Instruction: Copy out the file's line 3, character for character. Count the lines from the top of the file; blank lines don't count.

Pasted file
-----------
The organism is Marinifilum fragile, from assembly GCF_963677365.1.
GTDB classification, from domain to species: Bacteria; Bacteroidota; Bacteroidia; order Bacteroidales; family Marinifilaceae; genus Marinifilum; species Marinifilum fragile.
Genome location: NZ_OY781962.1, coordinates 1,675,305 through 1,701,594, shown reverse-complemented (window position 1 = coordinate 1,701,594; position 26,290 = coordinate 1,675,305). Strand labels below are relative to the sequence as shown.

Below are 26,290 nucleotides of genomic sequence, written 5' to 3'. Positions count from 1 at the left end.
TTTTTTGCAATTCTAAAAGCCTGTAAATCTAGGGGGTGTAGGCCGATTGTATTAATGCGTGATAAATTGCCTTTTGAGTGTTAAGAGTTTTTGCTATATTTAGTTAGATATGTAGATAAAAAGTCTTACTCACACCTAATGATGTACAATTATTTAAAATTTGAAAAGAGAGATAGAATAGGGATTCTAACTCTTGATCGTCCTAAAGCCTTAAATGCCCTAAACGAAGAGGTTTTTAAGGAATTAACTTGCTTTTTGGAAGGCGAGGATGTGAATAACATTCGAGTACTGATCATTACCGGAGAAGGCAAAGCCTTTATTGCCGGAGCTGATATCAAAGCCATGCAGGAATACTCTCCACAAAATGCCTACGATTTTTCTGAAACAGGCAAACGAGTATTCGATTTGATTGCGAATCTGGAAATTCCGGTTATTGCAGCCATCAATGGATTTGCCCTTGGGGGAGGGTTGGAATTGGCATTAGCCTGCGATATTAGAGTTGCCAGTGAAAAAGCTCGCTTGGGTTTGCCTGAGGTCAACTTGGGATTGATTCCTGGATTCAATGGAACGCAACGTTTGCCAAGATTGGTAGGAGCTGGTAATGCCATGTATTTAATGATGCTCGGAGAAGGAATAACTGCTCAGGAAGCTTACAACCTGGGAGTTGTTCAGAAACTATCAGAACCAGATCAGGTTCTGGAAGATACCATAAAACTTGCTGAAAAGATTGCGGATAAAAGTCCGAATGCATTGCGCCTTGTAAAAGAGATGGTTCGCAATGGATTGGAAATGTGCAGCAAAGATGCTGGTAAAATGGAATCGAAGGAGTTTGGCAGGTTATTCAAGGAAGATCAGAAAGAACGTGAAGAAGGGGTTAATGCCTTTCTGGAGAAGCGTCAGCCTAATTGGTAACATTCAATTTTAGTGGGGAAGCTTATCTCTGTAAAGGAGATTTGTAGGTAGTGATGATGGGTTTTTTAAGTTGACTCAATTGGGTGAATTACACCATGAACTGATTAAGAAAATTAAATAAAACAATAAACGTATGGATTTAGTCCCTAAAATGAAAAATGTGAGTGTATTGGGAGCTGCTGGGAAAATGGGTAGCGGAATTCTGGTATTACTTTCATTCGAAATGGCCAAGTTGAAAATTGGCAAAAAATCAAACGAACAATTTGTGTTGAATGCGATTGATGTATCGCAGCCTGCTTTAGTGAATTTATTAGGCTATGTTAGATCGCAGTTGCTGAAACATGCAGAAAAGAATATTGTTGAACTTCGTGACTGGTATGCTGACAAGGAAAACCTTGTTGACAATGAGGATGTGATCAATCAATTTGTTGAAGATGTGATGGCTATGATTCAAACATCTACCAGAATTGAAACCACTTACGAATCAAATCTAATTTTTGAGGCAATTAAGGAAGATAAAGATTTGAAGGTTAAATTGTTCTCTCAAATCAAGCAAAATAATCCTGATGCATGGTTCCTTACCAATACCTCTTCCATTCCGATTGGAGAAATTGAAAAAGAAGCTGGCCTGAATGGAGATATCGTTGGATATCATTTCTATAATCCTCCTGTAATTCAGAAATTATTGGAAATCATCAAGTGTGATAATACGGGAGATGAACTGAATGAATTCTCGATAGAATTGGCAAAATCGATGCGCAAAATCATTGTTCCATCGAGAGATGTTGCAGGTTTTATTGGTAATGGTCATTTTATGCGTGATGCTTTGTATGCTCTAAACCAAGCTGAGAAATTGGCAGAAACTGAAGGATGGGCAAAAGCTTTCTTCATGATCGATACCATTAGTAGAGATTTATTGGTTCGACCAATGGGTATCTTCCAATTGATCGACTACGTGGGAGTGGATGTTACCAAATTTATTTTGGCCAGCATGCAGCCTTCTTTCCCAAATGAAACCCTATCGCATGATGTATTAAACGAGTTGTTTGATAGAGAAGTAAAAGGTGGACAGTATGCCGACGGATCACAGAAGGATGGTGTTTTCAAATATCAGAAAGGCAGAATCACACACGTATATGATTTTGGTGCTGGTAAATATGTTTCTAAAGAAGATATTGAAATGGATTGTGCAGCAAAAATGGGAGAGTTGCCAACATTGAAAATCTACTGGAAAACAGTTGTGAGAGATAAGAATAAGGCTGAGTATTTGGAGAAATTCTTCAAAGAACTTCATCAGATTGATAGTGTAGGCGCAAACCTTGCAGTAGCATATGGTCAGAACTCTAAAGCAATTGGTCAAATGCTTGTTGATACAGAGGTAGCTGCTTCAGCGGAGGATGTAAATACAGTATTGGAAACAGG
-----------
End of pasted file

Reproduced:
Genome location: NZ_OY781962.1, coordinates 1,675,305 through 1,701,594, shown reverse-complemented (window position 1 = coordinate 1,701,594; position 26,290 = coordinate 1,675,305). Strand labels below are relative to the sequence as shown.